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versión On-line ISSN 1668-7027


IRRAZABAL, Natalia; SAUX, Gastón  y  BURIN, Débora. Presentation format, expertise and working memory in understanding instructions. Interdisciplinaria [online]. 2016, vol.33, n.2, pp.215-229. ISSN 1668-7027.

Comprehending instructions is a frequent taskin everyday life. A set of instructions consists of a series of steps that indicate how to produce a final state. In cognitive terms, following a set of instructions implies building an internal representation of the procedure depicted in the message, with the aim of reaching the final state accurately and fast. Therefore, comprehending instructions is intrinsically associated with executing them efficiently. Whereas previous research on the area has focused mainly on traditional indicators of comprehension, such as reading times and recall, this study incorporates measures of the actual execution (i.e., the time spent to perform the instruction and the error rate) in addition to more traditional processing measures. Additionally, this study analyzes the potential effects of both cognitive and design features on comprehension. A core aspect in the study of processing instructions is to determine which factors are more effective in helping users to achieve consistent and reproducible results. This experiment examined the effect of the presentation format of the instructions, and individual factors such as expertise and verbal and visuo-spatial working memory capacity on comprehending and executing a set of instructions. Dependent variables were the mean time to study the instructions, the mean time to assembly the objects, and the percentage of errors during assembly. Seventy-two advanced (fourth-year) college students, half in scientific-technical fields, and the other half in humanities, participated voluntarily. All participants completed an experimental assembly task which required building Lego objects. Each one consisted of nine experimental trials of five-steps instructions in one of the three presentation formats (pictorial only, verbal only, or combined verbal and pictorial information assigned randomly), followed by verbal (Letter Number Sequencing, WAIS-III and Reading Span), and visuo-spatial (Spatial Span, WMS-R and Mazes, AWMA) working memory tests. Each individual session lasted about an hour. Three ANCOVAS were conducted to examine the effect of presentation format and expertise on study time, execution time and error rates (%). Verbal and visuo-spatial working memory capacity measures were included as co-variables. The presentation format had effects both on the time to study and the time to perform the instructions: verbal only presentations were processed slower than presentations including pictures (image only or multimedia), and were slower than multimedia in assembly. Expertise, on the other hand, had its effect on execution errors, favoring students of scientific and technical background, partialing out individual differences such as working memory capacity. There was a tendency for students with higher verbal working memory to process instructions faster, and for those with higher visuo-spatial working memory to assembly objects more precisely. Overall, these results suggest that images are more effective in representing procedural instructions, since the pictorial and multimedia formats seemed to facilitate the comprehension of the instruction. Results also suggest that the combined format of sentences and pictures enhanced efficiency during assembly, as evidenced by the faster execution time observed in the multimedia condition. This pattern of results is in line with the multimedia advantage and the efficacy of images found with other text types, while extending it to procedural instructions. Additionally, visuo-spatial working memory and expertise seemed to influence the execution of the instructions. Verbal working memory capacity also seemed to be involved when studying and processing the instructions, regardless of the presentation format, but not when executing the procedure. In conclusion, in order to maximize their efficiency, the format in which the instructions will be presented as well as the cognitive characteristics (i.e., working memory capacity and expertise level) of the potential users should be incorporated into the design of procedural instructions.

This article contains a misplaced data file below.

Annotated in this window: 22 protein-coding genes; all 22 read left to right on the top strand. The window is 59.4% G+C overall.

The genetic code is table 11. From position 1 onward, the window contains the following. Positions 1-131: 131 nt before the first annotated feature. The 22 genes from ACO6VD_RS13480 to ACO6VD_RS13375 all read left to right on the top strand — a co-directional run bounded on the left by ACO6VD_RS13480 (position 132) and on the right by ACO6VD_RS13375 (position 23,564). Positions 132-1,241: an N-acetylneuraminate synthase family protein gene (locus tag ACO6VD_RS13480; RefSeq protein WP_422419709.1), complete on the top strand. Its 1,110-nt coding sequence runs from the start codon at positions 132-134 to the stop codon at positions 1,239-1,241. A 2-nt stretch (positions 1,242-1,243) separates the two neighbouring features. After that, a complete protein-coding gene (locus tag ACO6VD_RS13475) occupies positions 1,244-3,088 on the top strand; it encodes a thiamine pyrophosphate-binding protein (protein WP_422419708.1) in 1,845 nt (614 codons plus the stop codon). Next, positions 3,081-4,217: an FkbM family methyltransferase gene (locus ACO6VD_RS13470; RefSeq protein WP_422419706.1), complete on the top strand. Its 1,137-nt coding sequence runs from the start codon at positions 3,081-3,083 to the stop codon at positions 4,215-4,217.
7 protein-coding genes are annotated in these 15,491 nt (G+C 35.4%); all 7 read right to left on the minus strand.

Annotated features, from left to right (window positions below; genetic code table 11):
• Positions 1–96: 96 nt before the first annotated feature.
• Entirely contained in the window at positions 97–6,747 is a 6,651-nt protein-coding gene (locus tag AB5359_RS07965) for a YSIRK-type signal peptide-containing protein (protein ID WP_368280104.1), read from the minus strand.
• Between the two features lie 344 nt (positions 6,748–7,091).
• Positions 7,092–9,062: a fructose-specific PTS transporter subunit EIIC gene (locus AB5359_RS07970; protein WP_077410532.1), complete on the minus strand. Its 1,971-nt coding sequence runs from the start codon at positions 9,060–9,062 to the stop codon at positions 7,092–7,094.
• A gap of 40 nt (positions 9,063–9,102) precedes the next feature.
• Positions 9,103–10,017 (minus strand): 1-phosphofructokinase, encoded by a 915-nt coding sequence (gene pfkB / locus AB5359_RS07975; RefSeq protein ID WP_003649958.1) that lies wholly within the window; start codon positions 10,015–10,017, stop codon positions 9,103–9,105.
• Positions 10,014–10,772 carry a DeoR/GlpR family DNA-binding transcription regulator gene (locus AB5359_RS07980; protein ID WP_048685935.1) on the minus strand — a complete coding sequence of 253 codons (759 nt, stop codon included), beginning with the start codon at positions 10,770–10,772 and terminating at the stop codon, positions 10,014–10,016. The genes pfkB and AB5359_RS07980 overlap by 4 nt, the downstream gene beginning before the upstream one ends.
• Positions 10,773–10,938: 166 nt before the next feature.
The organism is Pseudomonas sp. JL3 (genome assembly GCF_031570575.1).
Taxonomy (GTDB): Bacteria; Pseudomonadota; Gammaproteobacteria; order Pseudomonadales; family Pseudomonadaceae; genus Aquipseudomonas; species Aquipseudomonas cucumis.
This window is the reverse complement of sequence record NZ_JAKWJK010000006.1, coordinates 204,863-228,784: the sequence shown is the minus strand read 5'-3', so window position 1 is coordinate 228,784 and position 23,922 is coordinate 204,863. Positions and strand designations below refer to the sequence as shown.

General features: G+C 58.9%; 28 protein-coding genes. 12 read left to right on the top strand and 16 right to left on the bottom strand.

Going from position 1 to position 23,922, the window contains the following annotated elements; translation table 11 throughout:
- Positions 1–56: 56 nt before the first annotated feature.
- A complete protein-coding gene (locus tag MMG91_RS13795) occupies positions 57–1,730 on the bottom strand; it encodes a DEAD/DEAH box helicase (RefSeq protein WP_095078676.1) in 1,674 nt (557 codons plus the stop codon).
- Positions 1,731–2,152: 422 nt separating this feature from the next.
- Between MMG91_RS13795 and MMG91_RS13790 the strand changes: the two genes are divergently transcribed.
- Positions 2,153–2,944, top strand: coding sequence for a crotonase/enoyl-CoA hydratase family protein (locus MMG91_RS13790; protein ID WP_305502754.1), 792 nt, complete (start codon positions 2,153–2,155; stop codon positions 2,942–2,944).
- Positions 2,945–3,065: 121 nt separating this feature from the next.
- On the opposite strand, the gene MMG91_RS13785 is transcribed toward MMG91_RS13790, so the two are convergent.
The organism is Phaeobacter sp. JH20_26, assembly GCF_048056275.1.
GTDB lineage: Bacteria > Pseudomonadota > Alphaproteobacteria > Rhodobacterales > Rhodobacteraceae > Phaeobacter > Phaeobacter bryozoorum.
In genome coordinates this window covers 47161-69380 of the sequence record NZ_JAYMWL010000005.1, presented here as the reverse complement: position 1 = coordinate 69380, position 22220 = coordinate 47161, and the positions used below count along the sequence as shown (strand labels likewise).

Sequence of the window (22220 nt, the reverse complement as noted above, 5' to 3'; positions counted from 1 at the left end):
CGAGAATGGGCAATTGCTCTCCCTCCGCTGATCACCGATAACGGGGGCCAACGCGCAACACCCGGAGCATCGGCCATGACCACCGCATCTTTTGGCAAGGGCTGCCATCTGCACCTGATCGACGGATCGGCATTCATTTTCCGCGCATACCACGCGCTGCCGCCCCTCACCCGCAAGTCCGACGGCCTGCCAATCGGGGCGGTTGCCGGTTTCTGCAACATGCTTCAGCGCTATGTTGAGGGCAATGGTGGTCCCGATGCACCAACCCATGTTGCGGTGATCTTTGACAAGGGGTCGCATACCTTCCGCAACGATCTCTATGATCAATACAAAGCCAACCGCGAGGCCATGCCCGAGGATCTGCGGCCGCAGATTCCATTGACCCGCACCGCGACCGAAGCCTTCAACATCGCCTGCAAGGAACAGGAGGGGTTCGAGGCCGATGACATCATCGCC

Palabras clave : Instruction; Comprehension; Multimedia; Working memory; Expertise; College students.

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